Woodford Primary School embraces science initiative

Science teacher David Atkinson with Woodford Primary School pupils Josh James, 11 (left), Harvey Considine, 11, Adam Crowe-Owen, 11 and Patrick Mill, 10. 140903DW31 Picture: DAMIAN WHITE

Science teacher David Atkinson with Woodford Primary School pupils Josh James, 11 (left), Harvey Considine, 11, Adam Crowe-Owen, 11 and Patrick Mill, 10. 140903DW31 Picture: DAMIAN WHITE

WOODFORD Primary School is offering specialised science lessons to pupils after recommendations from a leading Australian scientist.

The school has received funding to pay for specialist science teachers, equipment and resources and principal Daniel Watson said it had been an outstanding success. 

Mr Watson backed recommendations from Australia’s chief scientist, Professor Ian Chubb, to increase the nation’s emphasis on science, technology and maths skills in early education.

“I couldn’t agree more,” Mr Watson said.

“I think that the passion for science starts in primary school. 

“Recent research from Australian and international studies show that Australian students are not achieving their full potential in science.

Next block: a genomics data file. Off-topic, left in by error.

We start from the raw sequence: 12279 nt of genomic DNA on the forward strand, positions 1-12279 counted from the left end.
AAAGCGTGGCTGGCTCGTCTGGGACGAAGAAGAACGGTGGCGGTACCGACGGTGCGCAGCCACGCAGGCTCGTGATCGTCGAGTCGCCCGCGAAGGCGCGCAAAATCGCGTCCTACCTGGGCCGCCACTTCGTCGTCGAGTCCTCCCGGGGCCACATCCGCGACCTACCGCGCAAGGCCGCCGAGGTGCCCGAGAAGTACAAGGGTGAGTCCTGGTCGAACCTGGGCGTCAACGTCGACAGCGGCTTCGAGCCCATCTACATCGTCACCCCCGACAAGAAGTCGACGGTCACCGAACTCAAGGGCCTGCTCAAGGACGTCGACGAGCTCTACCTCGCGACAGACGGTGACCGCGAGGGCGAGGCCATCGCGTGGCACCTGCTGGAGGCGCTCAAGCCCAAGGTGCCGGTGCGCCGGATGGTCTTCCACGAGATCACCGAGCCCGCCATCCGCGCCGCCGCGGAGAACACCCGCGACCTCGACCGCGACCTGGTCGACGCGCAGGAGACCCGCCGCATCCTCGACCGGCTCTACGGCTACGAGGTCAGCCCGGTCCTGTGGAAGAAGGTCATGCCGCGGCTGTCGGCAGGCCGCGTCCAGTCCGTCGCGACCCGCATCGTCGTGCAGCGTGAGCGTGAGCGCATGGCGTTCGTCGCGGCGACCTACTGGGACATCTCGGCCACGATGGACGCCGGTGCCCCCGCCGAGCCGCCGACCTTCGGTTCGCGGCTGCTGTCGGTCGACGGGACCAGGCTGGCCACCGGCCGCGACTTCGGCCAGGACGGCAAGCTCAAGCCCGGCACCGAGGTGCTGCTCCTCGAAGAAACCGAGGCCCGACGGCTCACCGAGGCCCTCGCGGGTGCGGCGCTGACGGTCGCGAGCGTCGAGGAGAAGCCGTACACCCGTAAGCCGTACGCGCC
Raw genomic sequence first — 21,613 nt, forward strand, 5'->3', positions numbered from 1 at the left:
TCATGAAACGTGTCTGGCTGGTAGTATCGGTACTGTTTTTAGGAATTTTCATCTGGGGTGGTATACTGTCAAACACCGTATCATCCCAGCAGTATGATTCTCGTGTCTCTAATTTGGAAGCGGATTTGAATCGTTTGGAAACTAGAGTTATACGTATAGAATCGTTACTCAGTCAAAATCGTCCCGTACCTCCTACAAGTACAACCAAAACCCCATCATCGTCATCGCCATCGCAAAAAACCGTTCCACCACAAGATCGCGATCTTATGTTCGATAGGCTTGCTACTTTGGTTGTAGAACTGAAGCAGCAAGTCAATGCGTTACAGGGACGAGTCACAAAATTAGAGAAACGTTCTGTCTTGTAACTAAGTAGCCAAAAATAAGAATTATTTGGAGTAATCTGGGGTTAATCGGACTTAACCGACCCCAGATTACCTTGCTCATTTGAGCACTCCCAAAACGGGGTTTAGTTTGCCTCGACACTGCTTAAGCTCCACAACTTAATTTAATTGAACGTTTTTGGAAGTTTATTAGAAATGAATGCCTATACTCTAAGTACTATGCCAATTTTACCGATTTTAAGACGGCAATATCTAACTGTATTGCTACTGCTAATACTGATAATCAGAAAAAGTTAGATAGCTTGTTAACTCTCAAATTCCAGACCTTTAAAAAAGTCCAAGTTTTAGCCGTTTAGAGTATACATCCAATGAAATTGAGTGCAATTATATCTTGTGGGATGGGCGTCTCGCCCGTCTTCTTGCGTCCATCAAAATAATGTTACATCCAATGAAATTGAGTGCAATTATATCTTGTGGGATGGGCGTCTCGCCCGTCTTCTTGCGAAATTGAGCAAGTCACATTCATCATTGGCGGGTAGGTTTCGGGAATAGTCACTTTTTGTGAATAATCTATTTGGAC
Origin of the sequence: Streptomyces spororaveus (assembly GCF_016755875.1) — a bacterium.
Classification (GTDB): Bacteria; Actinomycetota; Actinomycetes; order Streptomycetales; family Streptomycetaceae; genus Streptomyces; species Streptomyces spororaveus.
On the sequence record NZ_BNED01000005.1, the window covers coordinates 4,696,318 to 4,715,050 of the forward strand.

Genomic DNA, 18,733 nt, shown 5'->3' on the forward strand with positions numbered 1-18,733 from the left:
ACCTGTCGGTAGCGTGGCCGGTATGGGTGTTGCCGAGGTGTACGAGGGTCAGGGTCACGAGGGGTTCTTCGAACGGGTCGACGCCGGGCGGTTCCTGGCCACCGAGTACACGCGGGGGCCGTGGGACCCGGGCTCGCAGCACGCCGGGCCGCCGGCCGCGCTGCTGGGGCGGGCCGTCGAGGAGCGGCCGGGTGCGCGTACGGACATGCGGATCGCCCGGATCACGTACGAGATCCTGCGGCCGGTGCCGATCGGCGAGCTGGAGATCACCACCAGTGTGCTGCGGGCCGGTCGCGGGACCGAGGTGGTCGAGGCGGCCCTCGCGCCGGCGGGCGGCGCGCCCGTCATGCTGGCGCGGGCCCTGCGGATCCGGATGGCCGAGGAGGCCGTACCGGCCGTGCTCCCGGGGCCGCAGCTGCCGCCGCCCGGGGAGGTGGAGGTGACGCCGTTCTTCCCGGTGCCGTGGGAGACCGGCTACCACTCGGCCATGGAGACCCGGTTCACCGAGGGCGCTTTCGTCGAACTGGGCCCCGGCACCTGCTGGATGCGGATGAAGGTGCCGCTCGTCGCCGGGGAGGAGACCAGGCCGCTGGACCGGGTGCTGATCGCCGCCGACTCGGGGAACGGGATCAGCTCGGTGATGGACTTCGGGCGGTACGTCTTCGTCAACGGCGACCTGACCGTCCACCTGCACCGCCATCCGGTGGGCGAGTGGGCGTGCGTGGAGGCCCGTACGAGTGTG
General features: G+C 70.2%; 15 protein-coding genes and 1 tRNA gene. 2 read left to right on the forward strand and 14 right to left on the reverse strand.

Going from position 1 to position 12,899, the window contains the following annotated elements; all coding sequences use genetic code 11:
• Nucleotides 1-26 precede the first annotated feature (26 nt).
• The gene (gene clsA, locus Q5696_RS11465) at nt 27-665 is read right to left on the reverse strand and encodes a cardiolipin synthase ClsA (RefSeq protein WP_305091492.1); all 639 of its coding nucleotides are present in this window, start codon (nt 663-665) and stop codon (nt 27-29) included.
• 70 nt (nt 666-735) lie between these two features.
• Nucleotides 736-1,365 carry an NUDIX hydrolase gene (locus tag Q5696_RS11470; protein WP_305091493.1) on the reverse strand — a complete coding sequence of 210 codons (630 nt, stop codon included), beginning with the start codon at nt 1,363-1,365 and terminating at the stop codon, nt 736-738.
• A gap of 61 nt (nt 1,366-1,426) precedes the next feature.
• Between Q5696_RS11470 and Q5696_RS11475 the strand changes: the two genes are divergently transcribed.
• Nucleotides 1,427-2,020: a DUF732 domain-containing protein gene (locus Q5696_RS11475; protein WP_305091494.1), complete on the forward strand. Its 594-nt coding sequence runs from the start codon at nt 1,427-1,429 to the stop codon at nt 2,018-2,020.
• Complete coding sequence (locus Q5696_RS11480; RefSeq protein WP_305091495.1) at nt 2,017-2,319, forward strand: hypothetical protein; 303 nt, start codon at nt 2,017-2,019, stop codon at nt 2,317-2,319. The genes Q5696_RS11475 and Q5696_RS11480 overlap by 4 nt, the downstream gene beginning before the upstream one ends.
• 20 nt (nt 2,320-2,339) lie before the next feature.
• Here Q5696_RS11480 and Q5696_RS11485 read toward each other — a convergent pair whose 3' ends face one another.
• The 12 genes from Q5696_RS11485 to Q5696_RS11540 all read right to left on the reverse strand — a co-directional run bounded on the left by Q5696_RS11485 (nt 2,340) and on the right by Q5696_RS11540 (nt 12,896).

“From my own observations and experience, science is taught by a generalist primary school teacher with very good intentions but often falls flat in the quality and depth of learning that occurs.”

Mr Watson said Woodford was one of four Warrnambool and district primary schools taking part in the Victorian government’s science specialist program that aimed to provide high-level science lessons to pupils.

Specialist teacher David Atkinson is taking the classes.

Warrnambool West, Allans-ford and East Warrnambool primary schools are also linked to the initiative.

Mr Watson, a Victorian Principals Association councillor, said he supported recommendations announced this week to build Australia’s competitiveness by supporting high-quality education and training, starting in primary school.

“(Our) school’s close proximity to the Merri River will be a major part of the curriculum, with plans to involve a variety of local science experts to develop our own learning programs and engage with our local environment.”

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